Tales of prayer, patriotism, and persistence
President Bush stood behind his ornately carved desk in the Oval Office shifting from one foot to the other. He was talking on the phone with New York's governor and mayor, a patch of sun lighting the beige carpet to his side. When he hung up, the somber-faced president took questions from reporters.
Yes, he said, the airlines were safe enough that he would encourage one of his own family members to fly. No, he would not be sharing any intelligence information with the American public. Leaning forward, his fingertips bearing his weight on the desktop, he spoke resolutely about winning "the first war of the 21st century."
Then he got a question that revealed the deep anguish the president is feeling for his country. What, asked Monitor reporter Francine Kiefer, is he thinking in his prayers, and how is he approaching this tragedy in his own heart? Mr. Bush turned away for a moment, his head slightly lowered. When he turned back, his eyes were brimming with tears.
"Well, I don't think of myself right now," he said. "I think about the families, the children." Blinking away tears, he continued: "I'm a loving guy. And I am also someone, however, who's got a job to do, and I intend to do it.... This country will not relent until we have saved ourselves, and others, from the terrible tragedy that came upon America."
To many in the room, it was the moment George W. Bush put on the entire mantle of the presidency, never again to be president-in-training. (Francine Kiefer)
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Ed Jaramillo was on the 90th floor of the World Trade Center's second tower when the plane crashed into Tower One. An announcement over the P.A. system told workers to return to their desks, but he got into an elevator. He was at the 45th floor when his building was hit. It took him 15 minutes to reach the bottom.
"I instantly kissed the ground when I got there," he says. "I kept walking. And then debris started coming down." He took two strangers home with him, who had no place else to go. He has no idea if any of his coworkers survived. (Elizabeth Armstrong)
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Ramon Calalang is walking in the darkness toward the US Capitol, scene of a Wednesday prayer vigil. It seems especially beautiful that night, as birds dart in and out of the bright white light around the dome. He is glad it is still standing.
"I had to come tonight," says Mr. Calalang, whose family came to the United States from the Philippines when he was 6. "This country has been very good to us." He picks up his pace, as he sees the ribbons of candle lights around the reflecting pool.
His family had come for freedom, he says. And freedom was what whoever did this thing had tried to destroy.
"It was an aggression toward our freedom, our peace, and our own humanity," he says. "The first thing I said when I heard about it was, 'How could this happen?' Then, I remembered a passage from the Bible: Vengeance is mine, saith the Lord. It means that no matter what we do, the people responsible for this will find justice." (Gail Russell Chaddock)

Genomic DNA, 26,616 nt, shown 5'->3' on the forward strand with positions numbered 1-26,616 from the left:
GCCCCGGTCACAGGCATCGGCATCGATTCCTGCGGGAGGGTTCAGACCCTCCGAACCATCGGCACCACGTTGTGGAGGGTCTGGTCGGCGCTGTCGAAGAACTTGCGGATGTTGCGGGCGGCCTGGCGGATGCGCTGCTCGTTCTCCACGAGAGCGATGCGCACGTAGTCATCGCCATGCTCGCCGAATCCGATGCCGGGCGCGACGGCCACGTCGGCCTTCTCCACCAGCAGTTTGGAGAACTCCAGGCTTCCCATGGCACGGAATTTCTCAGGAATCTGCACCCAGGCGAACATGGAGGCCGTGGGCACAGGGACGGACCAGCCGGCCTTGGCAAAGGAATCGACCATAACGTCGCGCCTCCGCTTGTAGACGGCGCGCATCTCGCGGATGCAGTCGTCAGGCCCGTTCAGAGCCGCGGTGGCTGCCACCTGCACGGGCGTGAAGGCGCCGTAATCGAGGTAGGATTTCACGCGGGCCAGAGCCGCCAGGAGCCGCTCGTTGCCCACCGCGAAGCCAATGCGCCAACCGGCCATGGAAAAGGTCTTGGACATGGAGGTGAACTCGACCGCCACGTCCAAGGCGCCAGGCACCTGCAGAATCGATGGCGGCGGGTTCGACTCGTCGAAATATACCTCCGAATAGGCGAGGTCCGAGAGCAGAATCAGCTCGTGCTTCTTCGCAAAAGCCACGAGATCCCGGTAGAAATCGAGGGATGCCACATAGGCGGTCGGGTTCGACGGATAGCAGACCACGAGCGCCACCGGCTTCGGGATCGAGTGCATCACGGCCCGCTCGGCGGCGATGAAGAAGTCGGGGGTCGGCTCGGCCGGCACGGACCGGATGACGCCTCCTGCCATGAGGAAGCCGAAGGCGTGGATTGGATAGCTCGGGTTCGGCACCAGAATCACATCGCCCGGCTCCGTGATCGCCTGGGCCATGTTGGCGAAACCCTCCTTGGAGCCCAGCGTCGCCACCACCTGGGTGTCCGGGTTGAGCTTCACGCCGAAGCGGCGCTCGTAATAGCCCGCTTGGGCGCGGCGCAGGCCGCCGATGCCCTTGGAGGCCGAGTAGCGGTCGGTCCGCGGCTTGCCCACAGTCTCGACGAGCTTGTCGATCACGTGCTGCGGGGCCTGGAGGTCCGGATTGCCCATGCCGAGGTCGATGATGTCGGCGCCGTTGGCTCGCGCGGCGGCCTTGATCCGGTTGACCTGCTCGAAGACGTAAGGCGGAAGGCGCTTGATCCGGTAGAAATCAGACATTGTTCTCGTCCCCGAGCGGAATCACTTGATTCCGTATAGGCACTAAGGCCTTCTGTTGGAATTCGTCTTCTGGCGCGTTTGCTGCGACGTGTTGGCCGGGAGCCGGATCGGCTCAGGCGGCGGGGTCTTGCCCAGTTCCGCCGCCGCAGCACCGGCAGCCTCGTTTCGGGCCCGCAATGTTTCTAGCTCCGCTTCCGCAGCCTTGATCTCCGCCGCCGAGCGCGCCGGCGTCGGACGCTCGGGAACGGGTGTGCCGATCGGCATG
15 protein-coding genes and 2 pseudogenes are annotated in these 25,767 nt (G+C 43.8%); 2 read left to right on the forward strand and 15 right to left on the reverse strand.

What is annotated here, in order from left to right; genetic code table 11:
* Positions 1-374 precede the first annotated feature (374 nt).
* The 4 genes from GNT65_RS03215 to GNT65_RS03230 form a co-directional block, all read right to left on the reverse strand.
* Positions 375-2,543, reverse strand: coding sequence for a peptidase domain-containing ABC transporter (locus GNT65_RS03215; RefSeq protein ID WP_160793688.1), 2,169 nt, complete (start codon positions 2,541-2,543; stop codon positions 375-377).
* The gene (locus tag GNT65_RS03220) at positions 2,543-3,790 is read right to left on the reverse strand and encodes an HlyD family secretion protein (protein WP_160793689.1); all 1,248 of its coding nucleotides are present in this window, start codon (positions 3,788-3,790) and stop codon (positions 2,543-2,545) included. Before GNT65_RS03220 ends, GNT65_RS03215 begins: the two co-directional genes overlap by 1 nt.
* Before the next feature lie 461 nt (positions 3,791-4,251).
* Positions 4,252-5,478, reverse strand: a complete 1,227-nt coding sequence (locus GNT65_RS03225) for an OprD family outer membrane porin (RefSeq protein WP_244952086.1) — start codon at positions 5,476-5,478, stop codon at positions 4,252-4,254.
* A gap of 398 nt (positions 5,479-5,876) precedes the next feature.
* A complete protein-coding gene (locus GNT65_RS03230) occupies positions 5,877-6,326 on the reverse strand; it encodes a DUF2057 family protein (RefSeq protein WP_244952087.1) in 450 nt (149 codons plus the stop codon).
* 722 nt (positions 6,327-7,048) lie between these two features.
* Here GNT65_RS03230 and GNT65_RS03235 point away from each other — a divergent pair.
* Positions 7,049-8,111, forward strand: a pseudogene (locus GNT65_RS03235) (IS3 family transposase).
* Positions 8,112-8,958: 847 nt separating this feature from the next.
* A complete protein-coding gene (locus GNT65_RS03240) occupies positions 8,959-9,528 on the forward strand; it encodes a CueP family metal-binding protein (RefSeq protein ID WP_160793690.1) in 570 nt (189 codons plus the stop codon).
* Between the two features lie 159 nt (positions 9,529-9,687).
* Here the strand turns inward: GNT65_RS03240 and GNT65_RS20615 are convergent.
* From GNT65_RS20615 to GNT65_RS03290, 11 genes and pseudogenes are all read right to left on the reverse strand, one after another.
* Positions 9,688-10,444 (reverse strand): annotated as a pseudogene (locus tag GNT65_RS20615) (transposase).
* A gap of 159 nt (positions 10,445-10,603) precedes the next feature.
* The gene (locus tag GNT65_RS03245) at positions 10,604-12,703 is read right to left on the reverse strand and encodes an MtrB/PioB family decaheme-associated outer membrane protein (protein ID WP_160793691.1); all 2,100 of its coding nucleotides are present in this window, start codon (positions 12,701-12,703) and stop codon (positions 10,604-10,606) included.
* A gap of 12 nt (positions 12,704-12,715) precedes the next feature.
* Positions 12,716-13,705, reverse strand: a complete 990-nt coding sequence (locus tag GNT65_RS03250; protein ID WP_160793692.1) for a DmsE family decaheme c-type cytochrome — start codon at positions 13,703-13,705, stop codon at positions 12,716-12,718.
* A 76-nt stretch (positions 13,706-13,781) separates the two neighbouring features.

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It was uncanny. Robert Anderson, an English teacher at Sewanhaka High School in Floral Park, N.Y., had given this homework assignment to his students Monday night: Write an essay about New York. Early Tuesday morning, one student read his essay aloud to the class. It was "about Christmas in New York as one of the most beautiful times, and being there with his dad and looking up at the twin towers [of the World Trade Center], and how big they were," recounts Mr. Anderson. "I got the news the next period about the plane crashes."
A few teachers at the school lost family members and friends in the terror attack - but they were back at their posts Wednesday, helping the students cope with the tragedy. (Stacy A. Teicher)
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While most news outlets scrambled to cover the World Trade Center collapse from a distance, The Wall Street Journal found itself at the epicenter.
Staffers at the newspaper's headquarters - located just four blocks from the twin towers - had to run for cover.
Then, they had to put out a paper.
With their newsroom full of debris, reporters worked from a makeshift newsroom in New Jersey, or from home via e-mail.
Only 150,000 copies of the paper's 2 million print run failed to reach subscribers.
"This was a once-in-a-lifetime catastrophe," says Jim Pensiero, an assistant managing editor. "We as human beings were stunned; we as human beings had to cover the story." (The Associated Press)
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Specialty shops, hardware stores, Kmarts, and Wal-Marts across the country have been selling out of American flags - a testament to national pride.
At the Colonial Flag and Specialty store in Sandy, Utah, customers were clutching flags by the handful. Don Rosenkrantz, a fire battalion chief, bought flags to hang on his fire truck. Martin Christensen, who already has a flag flying outside his home, was in line to buy a bigger one.
In Reno, Nev., car after car pulled up to Virgil Ballard's realty office to grab one of the 1,500 flags he was giving away.
"I wish I had a truckload," said Barby Fryer, manager of the Kmart in Schenectady, N.Y., which had sold out of flags by late Wednesday morning. (AP)
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At New York's Bellevue hospital, Gov. George Pataki visited a firefighter who almost had to have his leg amputated so he could be freed from the rubble.
The governor asked him why he was willing to risk his life.
"What do you expect?" the firefighter told him. "I'm a New Yorker." (AP)